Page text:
Angela Merkel won’t get AstraZeneca vaccine – Although the European Medicines Agency approved the AstraZeneca vaccine for use and although Germany procured 1.4 million doses of that vaccine from the British-Swedish company, only less than 190.000 doses were used, which is about 13 percent. However, the German chancellor finally “sealed” vaccine’s destiny.
Namely, as the Croatian media report, Angela Merkel, who is 66 years old, stated that she will not be vaccinated with the AstraZeneca / Oxford vaccine because “she does not enter the age group for whom this vaccine is recommended”.
Angela Merkel, the German chancellor has said she will not take the Oxford-AstraZeneca vaccine because at 66 she is older than the upper age limit for it.
The German authorities have not approved the vaccine for people over 65.
Germany has used 13 per cent of the 1.4 million doses delivered. A poll suggested half the population would rather wait than receive what an eminent virologist called a second-class vaccine.
The effectiveness of the vaccine was first questioned by French President Emmanuel Macron despite the European Medicines Agency (EMA) giving it the green light, when he suggested without substance that the AstraZeneca vaccine was “quasi-ineffective” in over-65s.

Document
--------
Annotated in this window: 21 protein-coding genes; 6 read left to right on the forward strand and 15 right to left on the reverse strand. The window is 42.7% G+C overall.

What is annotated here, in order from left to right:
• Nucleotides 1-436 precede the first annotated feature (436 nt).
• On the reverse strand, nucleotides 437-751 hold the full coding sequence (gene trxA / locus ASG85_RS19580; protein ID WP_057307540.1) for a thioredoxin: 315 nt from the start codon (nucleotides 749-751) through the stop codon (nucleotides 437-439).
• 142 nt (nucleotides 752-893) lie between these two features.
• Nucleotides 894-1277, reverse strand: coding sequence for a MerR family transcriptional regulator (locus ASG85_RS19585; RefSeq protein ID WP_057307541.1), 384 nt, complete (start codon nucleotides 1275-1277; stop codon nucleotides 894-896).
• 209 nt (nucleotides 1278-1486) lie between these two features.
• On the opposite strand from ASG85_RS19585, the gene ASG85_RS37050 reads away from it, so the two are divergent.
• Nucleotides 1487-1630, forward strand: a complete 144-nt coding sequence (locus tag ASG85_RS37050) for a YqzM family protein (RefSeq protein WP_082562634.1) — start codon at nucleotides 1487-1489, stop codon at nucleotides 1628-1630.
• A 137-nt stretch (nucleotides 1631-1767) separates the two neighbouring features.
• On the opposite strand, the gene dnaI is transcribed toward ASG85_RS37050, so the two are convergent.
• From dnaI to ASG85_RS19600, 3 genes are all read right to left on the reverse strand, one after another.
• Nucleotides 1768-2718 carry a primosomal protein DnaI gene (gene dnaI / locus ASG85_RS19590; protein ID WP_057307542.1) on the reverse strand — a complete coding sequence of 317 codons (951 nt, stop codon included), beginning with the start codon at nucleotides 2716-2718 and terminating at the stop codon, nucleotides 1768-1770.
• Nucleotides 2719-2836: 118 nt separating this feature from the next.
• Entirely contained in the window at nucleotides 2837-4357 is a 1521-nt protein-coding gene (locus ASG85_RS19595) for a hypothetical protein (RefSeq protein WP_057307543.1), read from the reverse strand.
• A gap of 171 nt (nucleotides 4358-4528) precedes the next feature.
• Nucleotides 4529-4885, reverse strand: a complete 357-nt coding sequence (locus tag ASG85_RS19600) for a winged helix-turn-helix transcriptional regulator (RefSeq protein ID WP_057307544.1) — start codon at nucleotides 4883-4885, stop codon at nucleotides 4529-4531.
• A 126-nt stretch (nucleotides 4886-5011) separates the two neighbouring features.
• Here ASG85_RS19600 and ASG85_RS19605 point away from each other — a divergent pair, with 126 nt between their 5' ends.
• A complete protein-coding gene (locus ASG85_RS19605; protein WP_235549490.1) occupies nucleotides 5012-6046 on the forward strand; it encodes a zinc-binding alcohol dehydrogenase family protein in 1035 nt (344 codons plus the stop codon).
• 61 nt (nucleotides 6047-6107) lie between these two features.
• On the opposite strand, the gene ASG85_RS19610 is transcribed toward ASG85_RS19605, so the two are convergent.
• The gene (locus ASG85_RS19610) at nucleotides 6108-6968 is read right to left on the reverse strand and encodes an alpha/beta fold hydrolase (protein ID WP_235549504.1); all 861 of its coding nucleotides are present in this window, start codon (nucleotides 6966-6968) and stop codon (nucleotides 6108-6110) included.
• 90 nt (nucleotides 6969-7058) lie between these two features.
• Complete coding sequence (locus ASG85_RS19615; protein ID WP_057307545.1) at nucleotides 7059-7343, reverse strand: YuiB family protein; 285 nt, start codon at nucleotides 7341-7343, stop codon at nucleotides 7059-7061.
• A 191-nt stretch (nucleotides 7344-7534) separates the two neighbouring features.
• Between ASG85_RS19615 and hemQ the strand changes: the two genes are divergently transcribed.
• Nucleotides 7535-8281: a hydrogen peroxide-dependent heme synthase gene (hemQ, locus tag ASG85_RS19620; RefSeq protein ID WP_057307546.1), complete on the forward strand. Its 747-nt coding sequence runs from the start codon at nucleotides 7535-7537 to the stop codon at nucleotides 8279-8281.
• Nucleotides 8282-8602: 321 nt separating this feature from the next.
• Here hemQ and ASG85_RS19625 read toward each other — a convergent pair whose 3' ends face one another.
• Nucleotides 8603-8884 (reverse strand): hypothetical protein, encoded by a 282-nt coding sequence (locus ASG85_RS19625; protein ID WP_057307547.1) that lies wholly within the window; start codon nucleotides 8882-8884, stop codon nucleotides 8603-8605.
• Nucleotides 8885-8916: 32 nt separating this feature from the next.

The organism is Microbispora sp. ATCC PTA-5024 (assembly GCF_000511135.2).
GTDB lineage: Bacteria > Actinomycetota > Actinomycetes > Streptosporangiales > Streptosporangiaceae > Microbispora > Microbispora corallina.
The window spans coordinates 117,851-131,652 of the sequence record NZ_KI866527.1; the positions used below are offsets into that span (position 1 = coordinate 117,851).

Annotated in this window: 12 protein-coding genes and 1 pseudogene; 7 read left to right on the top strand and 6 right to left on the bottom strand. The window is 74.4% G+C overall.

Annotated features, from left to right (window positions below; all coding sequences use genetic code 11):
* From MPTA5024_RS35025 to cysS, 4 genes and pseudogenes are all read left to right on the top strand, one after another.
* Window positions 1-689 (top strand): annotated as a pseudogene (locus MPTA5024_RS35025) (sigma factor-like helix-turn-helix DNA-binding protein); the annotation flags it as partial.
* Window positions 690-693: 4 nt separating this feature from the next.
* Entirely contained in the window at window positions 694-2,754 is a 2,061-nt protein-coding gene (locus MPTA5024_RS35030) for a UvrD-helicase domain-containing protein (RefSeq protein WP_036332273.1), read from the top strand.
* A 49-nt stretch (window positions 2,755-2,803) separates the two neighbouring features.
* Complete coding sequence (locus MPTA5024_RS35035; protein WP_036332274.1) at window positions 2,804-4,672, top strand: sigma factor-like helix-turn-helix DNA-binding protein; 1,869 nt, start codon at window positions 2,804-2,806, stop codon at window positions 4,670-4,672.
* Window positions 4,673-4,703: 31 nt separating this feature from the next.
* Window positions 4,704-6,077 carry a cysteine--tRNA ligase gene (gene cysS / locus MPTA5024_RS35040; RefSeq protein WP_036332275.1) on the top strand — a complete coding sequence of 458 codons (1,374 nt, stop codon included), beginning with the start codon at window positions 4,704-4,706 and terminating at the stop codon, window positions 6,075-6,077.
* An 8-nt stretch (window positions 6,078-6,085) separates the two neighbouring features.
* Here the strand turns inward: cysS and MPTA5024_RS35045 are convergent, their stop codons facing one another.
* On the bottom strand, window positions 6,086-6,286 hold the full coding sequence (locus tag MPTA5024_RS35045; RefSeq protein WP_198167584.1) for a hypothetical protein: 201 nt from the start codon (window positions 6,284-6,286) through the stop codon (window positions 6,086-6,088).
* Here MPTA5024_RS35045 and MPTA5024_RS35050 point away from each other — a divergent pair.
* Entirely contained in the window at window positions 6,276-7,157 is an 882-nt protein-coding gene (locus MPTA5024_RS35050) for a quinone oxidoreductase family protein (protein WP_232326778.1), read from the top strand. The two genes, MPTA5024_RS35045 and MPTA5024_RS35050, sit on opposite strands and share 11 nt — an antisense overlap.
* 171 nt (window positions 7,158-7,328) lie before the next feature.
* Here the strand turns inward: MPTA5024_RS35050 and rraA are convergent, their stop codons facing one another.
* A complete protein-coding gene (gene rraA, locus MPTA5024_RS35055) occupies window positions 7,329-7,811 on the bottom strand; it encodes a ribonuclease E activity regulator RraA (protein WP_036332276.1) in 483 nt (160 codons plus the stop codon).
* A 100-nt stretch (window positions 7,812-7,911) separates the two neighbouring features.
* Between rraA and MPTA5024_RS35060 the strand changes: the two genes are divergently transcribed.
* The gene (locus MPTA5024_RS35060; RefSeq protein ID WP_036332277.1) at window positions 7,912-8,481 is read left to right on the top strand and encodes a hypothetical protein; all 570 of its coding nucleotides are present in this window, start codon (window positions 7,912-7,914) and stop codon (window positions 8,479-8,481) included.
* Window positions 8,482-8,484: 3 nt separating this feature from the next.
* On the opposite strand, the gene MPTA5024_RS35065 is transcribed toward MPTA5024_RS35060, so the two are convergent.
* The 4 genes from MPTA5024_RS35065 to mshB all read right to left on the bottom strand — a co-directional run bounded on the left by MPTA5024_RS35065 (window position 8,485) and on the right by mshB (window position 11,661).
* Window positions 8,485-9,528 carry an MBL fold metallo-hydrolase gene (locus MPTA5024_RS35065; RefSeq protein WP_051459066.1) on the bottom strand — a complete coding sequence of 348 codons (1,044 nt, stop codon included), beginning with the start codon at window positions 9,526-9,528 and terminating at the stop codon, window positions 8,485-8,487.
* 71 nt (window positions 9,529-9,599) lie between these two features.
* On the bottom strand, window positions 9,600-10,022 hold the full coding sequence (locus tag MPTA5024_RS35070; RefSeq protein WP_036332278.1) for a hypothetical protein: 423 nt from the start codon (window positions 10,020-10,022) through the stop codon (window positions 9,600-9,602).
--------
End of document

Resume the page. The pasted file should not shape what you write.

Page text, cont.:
The German Chancellor previously described the Anglo-Swedish vaccine as “a reliable vaccine, effective and safe”, adding that “as long as vaccines are as scarce as they are at the moment, you can’t choose what you want to be vaccinated with.”
This was followed by a question from journalists: “Given this problem of accepting vaccines, shouldn’t you be an example to others and get vaccinated, which Angela Merkel replied briefly and confidently:” I am 66 years old and I do not belong to the age group recommended for AstraZeneca”.
But the Frankfurter Allgemeine Zeitung journalist has more questions: “You could take BioNTech/Pfizer vaccine to promote vaccination.” But Angela Merkel also had an answer to that: “It is very well accepted. I think it is right that, along with particularly vulnerable and elderly people, we first invite those groups of the population who cannot keep their distance in their work to get vaccinated. Those are people who should come in line before someone like me”.
The Guardian, meanwhile, has published a report showing the consequences of this development for Europe – four of the five doses of AstraZeneca / Oxford vaccine delivered to EU countries have yet to be used.
Using data extracted from the European Centre for Disease Prevention and Control (ECDC) and other official sources, it is estimated that 4.849.752 of the 6.134.707 doses distributed among the 27 member states have not yet been administered.